Barbie games

Doll and Revolutionary

1959 was a huge year in the world of toys, seeing the launch of the very first Barbie doll. The brand has gone on to become a cultural icon. Barbie has gone from a fixture in the toy-boxes of generations of little girls, to a multi-billion dollar, cross-platform entertainment phenomenon. Six decades and a billion dolls later, Barbie is as unmistakable as she is impossible to pin down.

Before Barbie

Before Barbie, dolls were always based on babies or children. They assumed that all girls wanted to take the role of mom to their toys when they played. Barbie’s inventor, Ruth Handler, noticed that her little girl often gave such dolls adult roles when she played with them. Ruth spotted a gap in the market and proposed an adult doll to her husband, the co-founder of the Mattel toy corporation. Neither he, nor any of his colleagues were convinced of Ruth’s idea. History could not have proven them more wrong!

Barbie but She’s German

During a trip to Europe, Ruth came across a popular doll called Bild Lilli. Lilli was based on a character from a comic strip in the popular German tabloid newspaper, The Bild. Lili had been marketed to adults —presumably to readers of The Bild—but had proven popular with children, who enjoyed dressing the doll in clothes that you could buy separately for it, a model Mattel would later use to reach spectacular sales volumes.

Bild Lilli was characterized as an independent working woman, not afraid to go after what she wanted. She was also blonde, attractive, and shaped more-or-less like an adult woman. Ruth realized right away that Lilli was what she’d been looking for.

She bought three dolls back to the US, and had them partially redesigned. Named after her own daughter, Barbie went on to sell hundreds of millions of units and to become Mattel’s biggest product line, although there were a few obstacles along the way.

A Barbie Influence

Barbie is no stranger to controversy. Even on release, the adult-shape of the doll drew criticism from parents who disliked her womanly figure.

Barbie has also been roundly criticized for being implausibly-proportioned, and setting unrealistic body standards for young women. Barbie’s body has been analyzed and would indeed be an unhealthy shape to be in, although the makers have claimed that Barbie’s proportions are needed to make her miniature clothes sit properly on her frame.

Barbie has also been criticized for the things she says. In the 1990s came the infamous talking Barbie, who could pronounce, among other things, that “math class is tough!” This lead to widespread backlash, and was even mentioned in an episode of The Simpsons.

Various accessories that have been sold for the doll have also caused problems for its manufacturer. A good example being a scale that came with multiple playsets and was set to a weight that would be low for somebody Barbie’s height.

But Barbie was also an inspiration. She was arguably the first doll to suggest a life outside childcare for young girls. Barbie arrived as the sixties began and was independent, successful and capable. She was shown in a wide range of jobs, encouraging young girls to see them as options for themselves. Barbie has been an Olympian, an astronaut, a soldier and a games designer to name but a very small few. She’s certainly not short on achievements in her life!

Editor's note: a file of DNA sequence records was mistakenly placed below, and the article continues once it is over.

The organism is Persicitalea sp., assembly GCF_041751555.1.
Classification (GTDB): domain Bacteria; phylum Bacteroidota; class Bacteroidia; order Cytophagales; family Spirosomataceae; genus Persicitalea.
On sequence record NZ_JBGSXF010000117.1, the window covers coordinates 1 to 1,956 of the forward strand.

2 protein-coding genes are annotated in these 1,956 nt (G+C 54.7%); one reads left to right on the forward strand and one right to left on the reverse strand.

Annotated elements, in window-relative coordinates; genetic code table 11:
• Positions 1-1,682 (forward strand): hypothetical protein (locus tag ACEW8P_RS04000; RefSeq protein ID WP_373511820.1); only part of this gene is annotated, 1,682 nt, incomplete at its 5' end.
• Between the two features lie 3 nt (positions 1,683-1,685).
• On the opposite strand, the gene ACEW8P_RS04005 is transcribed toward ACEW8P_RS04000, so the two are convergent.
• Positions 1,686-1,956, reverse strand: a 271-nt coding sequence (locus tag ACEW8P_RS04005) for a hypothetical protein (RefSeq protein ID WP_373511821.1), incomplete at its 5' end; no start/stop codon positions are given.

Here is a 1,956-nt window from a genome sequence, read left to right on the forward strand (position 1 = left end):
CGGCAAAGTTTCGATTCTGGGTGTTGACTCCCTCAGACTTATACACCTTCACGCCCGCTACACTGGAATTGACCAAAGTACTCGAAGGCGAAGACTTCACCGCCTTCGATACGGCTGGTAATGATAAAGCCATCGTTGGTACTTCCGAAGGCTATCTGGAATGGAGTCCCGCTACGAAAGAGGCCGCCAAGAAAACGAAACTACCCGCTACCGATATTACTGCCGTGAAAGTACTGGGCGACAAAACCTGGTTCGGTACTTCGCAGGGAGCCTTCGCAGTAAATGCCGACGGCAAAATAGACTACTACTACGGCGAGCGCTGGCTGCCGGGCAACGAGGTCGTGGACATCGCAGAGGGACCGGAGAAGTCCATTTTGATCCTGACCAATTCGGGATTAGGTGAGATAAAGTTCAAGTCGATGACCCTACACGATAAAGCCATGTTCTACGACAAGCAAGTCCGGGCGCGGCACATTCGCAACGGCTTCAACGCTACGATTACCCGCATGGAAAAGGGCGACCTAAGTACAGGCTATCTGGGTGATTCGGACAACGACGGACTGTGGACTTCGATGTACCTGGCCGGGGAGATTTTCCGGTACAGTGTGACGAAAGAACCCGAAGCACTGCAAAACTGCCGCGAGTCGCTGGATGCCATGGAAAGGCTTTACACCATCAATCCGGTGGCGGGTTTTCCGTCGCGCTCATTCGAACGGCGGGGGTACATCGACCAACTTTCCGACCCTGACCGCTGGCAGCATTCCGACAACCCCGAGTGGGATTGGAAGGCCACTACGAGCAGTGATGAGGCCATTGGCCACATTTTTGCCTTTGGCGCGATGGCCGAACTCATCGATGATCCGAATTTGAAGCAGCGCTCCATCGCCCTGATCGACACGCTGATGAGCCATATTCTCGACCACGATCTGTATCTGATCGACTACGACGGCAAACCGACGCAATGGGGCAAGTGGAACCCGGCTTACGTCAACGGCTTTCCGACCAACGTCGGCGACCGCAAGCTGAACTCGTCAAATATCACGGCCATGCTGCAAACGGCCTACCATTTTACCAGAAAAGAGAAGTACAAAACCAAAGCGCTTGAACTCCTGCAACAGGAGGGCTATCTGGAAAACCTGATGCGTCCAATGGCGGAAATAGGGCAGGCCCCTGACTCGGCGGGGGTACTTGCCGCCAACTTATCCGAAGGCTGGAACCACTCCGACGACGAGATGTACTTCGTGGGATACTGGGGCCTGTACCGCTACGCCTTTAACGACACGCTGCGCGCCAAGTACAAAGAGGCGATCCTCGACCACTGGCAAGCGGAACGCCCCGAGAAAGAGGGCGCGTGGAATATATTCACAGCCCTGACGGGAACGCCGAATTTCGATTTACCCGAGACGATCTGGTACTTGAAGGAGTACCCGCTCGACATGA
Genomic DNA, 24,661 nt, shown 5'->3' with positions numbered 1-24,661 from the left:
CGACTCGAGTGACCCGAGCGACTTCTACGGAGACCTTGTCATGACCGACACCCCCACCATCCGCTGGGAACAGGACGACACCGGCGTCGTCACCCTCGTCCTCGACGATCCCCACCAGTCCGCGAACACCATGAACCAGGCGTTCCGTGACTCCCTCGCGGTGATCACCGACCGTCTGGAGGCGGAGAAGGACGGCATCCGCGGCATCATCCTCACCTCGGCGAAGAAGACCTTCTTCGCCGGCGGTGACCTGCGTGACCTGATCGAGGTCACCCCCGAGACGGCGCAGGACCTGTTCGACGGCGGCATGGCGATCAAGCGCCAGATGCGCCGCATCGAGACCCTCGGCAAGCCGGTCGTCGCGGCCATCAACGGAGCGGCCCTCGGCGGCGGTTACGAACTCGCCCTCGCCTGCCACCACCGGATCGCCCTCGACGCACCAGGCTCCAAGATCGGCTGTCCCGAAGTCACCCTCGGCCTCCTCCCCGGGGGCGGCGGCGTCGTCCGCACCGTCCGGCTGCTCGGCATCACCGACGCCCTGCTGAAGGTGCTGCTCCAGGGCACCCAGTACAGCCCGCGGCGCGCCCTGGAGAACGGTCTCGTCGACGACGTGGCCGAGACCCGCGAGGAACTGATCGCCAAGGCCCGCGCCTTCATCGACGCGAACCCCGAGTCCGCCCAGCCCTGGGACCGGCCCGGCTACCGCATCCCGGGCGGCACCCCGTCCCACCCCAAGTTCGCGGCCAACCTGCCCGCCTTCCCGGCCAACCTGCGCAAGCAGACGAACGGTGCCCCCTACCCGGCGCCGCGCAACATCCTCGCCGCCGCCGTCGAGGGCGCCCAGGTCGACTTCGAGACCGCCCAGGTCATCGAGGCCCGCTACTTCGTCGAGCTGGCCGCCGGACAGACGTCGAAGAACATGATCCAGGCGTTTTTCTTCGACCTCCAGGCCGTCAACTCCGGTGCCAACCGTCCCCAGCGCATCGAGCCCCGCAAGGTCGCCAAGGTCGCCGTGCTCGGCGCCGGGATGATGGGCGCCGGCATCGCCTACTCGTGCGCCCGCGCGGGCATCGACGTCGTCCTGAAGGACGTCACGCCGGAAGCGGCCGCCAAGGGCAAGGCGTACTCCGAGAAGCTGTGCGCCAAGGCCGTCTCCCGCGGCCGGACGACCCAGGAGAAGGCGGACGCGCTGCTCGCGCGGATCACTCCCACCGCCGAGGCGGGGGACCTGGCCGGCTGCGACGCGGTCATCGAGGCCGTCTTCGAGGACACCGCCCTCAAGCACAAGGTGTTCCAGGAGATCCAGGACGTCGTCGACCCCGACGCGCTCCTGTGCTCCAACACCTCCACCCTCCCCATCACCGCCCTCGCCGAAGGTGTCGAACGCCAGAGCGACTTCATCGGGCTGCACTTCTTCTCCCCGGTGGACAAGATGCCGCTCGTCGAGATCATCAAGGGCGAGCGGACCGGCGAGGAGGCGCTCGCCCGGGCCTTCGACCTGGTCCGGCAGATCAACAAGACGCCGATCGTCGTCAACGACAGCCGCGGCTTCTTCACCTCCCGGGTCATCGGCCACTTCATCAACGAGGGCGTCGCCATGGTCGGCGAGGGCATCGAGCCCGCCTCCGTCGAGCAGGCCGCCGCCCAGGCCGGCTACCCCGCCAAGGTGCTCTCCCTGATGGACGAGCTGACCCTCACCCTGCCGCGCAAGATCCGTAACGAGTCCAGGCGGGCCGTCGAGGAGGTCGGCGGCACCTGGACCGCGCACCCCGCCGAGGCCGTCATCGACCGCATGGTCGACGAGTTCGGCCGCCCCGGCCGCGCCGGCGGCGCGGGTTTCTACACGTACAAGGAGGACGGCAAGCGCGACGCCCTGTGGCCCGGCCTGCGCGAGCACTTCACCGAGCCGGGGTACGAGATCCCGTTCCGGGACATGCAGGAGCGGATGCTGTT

All Barbie, All the Time

Given Barbie’s enormous popularity, it should be no surprise that she found her way into a wide range of other forms of entertainment. Starting in the eighties, Barbie appeared on branded, full-size merchandise, including books and clothes. Like everything else she touched, Barbie-branded goods sold like hot cakes.

Barbie also starred in a series of TV shows, a web-series and animated feature films. Since 2001, Barbie films have been a huge success and still appear periodically as animated specials on streaming services to this day.

After Barbie

Barbie’s cultural legacy is undeniable. The toy has been recognized in art and society in ways that are unheard of for toys. Her relationship with her fictional on/ off boyfriend Ken has received more media attention than most real celebrities can dream of. Love her or hate her, everybody knows her and nobody can deny the effect she’s had on the world.

Barbie Games

It’s no surprise then that Barbie has played the starring role in over twenty games, including Barbie for the NES in 1991, Barbie for the Commodore 64 in 1984, and Barbie Horse Adventures, from 2003 onwards. The doll’s brightly colored world was a natural fit for the vibrancy of early console games and was always popular.

Barbie Fashion Designer was a piece of software that launched in the mid-1990s, and swiftly sold more than half a million copies—outselling even popular video-game classics like Doom and Quake. It allowed players to design clothes for their Barbies. It even came with special fabrics that players could use to print out the clothes they designed and dress their Barbies in them.

Barbie Games on GamePix

If you’d like to play Barbie video games, the selection we have right here is a great way to do it. Like all of our online browser games, they’re free to play and work on any device with a browser, so you’ll be able to enjoy them on whatever device you’re using. If you’re looking to play with games with dolls, GamePix lets you do it, wherever you are.


Can you play Barbie games online?

Yes you can! We have a wide selection of Barbie games here on GamePix. All of them are free browser games, available on any device with a web browser.

What happened to Barbie online games?

The original Mattel site for Barbie, which hosted a Barbie online virtual world, was closed in 2011 and is no longer available but don’t worry—with the excellent range of Barbie browser games we have for free here on GamePix, there is something for all Barbie fans.

What are the most popular barbie?